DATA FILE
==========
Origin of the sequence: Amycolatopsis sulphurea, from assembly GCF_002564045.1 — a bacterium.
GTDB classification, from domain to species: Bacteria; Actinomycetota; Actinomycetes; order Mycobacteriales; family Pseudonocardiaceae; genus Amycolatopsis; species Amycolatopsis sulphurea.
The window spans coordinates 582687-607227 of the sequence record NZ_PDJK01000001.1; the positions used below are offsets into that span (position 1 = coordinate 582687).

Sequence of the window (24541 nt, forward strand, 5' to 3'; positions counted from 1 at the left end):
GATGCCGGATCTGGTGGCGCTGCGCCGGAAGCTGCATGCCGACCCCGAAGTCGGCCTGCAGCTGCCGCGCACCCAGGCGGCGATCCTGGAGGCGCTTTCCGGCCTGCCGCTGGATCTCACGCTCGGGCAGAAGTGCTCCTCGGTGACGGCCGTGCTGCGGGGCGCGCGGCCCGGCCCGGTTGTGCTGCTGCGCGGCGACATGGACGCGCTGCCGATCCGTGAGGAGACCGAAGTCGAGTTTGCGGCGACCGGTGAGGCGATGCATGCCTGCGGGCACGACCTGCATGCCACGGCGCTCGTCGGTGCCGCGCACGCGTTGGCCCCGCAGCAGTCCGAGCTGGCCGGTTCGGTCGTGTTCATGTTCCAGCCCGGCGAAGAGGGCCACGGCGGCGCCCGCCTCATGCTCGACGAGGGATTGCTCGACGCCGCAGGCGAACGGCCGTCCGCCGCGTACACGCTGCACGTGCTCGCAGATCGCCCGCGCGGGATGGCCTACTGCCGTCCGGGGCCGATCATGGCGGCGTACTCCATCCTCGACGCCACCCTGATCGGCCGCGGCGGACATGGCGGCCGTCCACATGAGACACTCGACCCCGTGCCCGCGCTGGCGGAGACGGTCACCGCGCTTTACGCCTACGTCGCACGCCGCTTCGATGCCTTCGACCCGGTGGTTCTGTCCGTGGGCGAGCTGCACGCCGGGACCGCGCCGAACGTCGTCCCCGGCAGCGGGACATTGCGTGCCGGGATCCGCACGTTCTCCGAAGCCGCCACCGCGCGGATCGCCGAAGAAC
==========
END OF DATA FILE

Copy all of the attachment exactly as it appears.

Origin of the sequence: Amycolatopsis sulphurea, from assembly GCF_002564045.1 — a bacterium.
GTDB classification, from domain to species: Bacteria; Actinomycetota; Actinomycetes; order Mycobacteriales; family Pseudonocardiaceae; genus Amycolatopsis; species Amycolatopsis sulphurea.
The window spans coordinates 582687-607227 of the sequence record NZ_PDJK01000001.1; the positions used below are offsets into that span (position 1 = coordinate 582687).

Sequence of the window (24541 nt, forward strand, 5' to 3'; positions counted from 1 at the left end):
GATGCCGGATCTGGTGGCGCTGCGCCGGAAGCTGCATGCCGACCCCGAAGTCGGCCTGCAGCTGCCGCGCACCCAGGCGGCGATCCTGGAGGCGCTTTCCGGCCTGCCGCTGGATCTCACGCTCGGGCAGAAGTGCTCCTCGGTGACGGCCGTGCTGCGGGGCGCGCGGCCCGGCCCGGTTGTGCTGCTGCGCGGCGACATGGACGCGCTGCCGATCCGTGAGGAGACCGAAGTCGAGTTTGCGGCGACCGGTGAGGCGATGCATGCCTGCGGGCACGACCTGCATGCCACGGCGCTCGTCGGTGCCGCGCACGCGTTGGCCCCGCAGCAGTCCGAGCTGGCCGGTTCGGTCGTGTTCATGTTCCAGCCCGGCGAAGAGGGCCACGGCGGCGCCCGCCTCATGCTCGACGAGGGATTGCTCGACGCCGCAGGCGAACGGCCGTCCGCCGCGTACACGCTGCACGTGCTCGCAGATCGCCCGCGCGGGATGGCCTACTGCCGTCCGGGGCCGATCATGGCGGCGTACTCCATCCTCGACGCCACCCTGATCGGCCGCGGCGGACATGGCGGCCGTCCACATGAGACACTCGACCCCGTGCCCGCGCTGGCGGAGACGGTCACCGCGCTTTACGCCTACGTCGCACGCCGCTTCGATGCCTTCGACCCGGTGGTTCTGTCCGTGGGCGAGCTGCACGCCGGGACCGCGCCGAACGTCGTCCCCGGCAGCGGGACATTGCGTGCCGGGATCCGCACGTTCTCCGAAGCCGCCACCGCGCGGATCGCCGAAGAAC